Each woman similarly had this cathartic moment of deciding to do something more. For Hearst, it began with a commitment, a symbol of six bangles stacked on her wrist — each representing the $100,000 she would raise for the charity “Save the Children” toward famine relief efforts in Turkana, Kenya with the help of her retail partners Net-a-porter and Bergdorf Goodman in 2017. The goal was met within two days.
For Reese, it was asking herself: “How can I do better?” She started over, a few times really.
She launched the Tracy Reese label in 1987 with the aid of a loan from her father, then again several years later. But at either time, “I didn’t control the purse strings. A lot of the overall decisions for my company were made by men.”
She started again with “Hope for Flowers,” which is two seasons old and responsibly designed. She also moved back to Detroit, helping to be part of the city’s resurgence with the ISAIC Factory, a sustainable community-minded apparel manufacturing hub. She aims to build an artisan studio next to the factory.
“I’ve always done it on the side, but now it’s part of my mission,” said Reese. She also partnered with the Detroit Public Schools Foundation, among other programs, to ensure that art education is extended to youth today.
For Givargisoff, the statement was more of “this is bulls–t,” after experiencing multiple personal tragedies, including the loss of her brother and mother within a short period of time.
“I’d gone from burying my brother to going to a fashion show in Milan,” said Givargisoff, who wanted to make an impact beyond “steaming clothes, dressing people and shopping” as she was doing at the time as a stylist. Since launching what she claims is the first fashion philanthropic media company Mission Magazine in 2016, the independent magazine has produced three issues, all within Givargisoff’s East Village apartment, signing on advertorials with Gucci and Prada in its latest “Youth” issue.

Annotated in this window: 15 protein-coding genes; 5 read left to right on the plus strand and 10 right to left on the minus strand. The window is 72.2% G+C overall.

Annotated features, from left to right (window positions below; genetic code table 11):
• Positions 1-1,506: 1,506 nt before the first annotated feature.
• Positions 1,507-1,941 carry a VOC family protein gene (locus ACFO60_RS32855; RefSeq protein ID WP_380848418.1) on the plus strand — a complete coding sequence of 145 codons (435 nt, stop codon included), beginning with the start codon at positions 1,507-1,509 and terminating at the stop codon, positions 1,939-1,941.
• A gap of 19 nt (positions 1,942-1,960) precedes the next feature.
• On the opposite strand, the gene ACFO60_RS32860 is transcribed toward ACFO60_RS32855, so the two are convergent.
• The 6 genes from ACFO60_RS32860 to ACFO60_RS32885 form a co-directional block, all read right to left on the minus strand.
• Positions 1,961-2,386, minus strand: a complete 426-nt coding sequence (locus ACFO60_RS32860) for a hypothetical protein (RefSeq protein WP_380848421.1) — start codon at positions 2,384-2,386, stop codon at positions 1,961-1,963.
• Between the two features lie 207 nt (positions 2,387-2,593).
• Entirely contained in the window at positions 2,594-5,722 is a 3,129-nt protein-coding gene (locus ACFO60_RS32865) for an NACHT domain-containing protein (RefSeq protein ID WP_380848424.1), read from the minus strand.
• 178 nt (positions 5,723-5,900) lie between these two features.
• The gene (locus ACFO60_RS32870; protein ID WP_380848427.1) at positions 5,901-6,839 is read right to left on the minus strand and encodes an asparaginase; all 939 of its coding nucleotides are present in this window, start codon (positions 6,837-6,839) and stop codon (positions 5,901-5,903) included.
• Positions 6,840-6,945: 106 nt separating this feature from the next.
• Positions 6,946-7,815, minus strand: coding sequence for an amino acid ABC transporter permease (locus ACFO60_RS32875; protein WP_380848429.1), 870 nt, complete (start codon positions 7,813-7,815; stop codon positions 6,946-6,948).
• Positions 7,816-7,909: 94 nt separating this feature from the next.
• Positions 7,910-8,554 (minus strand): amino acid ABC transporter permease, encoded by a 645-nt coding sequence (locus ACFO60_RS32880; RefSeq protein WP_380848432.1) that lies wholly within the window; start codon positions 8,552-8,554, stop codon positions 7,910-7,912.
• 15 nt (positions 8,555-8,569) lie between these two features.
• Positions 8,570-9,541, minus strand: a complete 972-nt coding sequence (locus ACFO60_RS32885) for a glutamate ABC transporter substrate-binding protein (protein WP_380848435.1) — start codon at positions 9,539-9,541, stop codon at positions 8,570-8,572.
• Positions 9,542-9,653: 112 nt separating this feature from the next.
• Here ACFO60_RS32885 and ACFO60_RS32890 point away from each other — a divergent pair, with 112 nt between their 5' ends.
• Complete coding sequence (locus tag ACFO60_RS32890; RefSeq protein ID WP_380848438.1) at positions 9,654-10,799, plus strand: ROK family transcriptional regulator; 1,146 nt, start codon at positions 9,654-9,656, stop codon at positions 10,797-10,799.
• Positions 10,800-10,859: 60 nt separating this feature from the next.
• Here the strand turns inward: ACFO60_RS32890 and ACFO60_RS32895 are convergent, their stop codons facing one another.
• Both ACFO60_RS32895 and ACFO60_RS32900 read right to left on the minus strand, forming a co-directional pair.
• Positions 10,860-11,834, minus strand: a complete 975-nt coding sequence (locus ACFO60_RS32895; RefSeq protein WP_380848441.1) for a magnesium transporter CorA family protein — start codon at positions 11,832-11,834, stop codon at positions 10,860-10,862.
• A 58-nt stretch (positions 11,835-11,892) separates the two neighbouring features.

“You’ve got a brick wall in front of you, I go under it, around it, over it,” said Givargisoff who ascribes her English self-assurance as the edge for helping her to “disrupt the publishing industry.”
At the end of the dialogue, Erwiah, in a patchwork Eileen Fisher Renew garment, tasked each woman with defining what the future should be.
“The level of consumption that we have reached is out of control,” said Hearst, with Oxman vying, “to make nature the ultimate consumer,” and see the world make a “very very immediate commitment to ecology,” asking the fashion industry, and consumers at large, to question the ethical implications of a seemingly “natural process.”
Oh, and banish plastics.
Rather than just “sustainability” or simply sustaining processes, this unnerving conclusion means “to move from building to growing, and nurturing to nature-ing,” Oxman said, nostalgically tying it back to her roots, essentially growing up in a garden (outside her home in Haifa, Israel) by the sea.
As the panel inferred, this race back into harmony with nature seems to be led by women, but true gender parity, as the U.N. Women and its chapters are fighting for, is not yet won, and time is of the essence.